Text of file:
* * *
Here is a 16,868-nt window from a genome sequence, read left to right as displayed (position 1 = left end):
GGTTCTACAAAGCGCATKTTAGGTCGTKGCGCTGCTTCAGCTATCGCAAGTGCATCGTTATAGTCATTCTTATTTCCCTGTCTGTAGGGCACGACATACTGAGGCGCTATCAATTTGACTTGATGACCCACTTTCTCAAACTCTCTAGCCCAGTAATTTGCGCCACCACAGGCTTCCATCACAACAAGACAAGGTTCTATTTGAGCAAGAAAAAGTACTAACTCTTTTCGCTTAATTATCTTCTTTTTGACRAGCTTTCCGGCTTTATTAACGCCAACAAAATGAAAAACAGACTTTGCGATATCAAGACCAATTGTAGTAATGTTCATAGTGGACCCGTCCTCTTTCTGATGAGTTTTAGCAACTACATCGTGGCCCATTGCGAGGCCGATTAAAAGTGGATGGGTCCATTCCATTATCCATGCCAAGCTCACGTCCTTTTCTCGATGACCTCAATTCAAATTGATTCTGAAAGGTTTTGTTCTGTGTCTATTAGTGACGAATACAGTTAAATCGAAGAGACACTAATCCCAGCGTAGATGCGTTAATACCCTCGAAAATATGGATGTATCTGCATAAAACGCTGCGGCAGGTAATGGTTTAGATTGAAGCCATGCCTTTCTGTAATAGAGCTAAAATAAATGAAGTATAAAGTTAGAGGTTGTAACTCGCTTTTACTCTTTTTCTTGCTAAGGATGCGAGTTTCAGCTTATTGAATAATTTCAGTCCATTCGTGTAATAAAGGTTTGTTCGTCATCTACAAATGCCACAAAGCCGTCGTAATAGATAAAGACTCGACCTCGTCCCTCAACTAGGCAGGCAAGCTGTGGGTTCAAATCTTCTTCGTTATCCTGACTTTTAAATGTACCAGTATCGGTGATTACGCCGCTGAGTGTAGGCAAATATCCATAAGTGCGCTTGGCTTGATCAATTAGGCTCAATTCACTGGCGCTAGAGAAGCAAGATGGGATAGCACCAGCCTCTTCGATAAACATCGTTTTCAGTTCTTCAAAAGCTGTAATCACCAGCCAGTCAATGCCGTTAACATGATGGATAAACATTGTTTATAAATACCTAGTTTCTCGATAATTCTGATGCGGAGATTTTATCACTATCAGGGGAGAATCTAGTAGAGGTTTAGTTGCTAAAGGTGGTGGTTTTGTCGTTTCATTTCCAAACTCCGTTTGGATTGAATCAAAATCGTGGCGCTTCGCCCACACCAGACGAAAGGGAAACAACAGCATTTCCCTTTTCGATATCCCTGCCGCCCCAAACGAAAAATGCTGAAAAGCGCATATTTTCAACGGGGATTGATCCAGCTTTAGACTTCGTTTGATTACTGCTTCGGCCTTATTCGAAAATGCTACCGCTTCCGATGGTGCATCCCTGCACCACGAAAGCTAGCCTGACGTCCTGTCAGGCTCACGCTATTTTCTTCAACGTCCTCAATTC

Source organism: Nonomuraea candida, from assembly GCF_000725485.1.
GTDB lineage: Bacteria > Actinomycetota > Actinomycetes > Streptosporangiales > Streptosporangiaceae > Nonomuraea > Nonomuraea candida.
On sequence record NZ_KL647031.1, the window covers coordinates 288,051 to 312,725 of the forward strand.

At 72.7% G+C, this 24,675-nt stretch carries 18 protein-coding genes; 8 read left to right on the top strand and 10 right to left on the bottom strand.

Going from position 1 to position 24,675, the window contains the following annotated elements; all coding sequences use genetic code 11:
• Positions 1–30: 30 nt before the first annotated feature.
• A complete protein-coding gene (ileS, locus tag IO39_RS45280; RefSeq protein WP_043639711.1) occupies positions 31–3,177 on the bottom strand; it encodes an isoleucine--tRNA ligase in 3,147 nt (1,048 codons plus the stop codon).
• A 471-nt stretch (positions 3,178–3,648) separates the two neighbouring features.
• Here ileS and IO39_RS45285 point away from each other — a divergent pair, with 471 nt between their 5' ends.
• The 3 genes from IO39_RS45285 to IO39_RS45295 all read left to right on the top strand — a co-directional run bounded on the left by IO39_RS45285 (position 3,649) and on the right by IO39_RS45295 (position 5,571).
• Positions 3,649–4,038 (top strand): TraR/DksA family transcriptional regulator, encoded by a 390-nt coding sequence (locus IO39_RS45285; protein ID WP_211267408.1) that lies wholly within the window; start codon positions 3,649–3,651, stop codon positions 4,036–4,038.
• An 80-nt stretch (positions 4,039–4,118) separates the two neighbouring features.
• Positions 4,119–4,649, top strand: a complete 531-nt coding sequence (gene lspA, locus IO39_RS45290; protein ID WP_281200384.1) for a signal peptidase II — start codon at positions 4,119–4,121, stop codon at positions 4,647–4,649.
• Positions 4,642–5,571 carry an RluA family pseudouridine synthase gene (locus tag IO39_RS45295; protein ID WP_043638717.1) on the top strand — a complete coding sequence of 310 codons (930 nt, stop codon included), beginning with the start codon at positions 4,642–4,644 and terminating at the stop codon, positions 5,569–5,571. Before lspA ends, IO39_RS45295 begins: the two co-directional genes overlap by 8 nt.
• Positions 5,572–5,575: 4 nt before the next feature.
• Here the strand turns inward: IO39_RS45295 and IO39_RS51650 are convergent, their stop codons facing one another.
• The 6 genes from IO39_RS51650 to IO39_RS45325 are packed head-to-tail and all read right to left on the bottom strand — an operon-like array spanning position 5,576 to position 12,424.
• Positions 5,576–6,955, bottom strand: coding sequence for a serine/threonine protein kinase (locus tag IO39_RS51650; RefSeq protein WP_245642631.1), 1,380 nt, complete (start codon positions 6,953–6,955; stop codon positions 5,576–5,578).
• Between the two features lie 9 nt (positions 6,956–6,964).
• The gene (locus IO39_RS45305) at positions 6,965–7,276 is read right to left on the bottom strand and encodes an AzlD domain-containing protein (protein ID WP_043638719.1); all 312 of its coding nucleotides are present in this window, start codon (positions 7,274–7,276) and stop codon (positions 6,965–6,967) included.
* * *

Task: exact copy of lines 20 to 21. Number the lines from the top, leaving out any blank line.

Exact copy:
• Positions 5,576–6,955, bottom strand: coding sequence for a serine/threonine protein kinase (locus tag IO39_RS51650; RefSeq protein WP_245642631.1), 1,380 nt, complete (start codon positions 6,953–6,955; stop codon positions 5,576–5,578).
• Between the two features lie 9 nt (positions 6,956–6,964).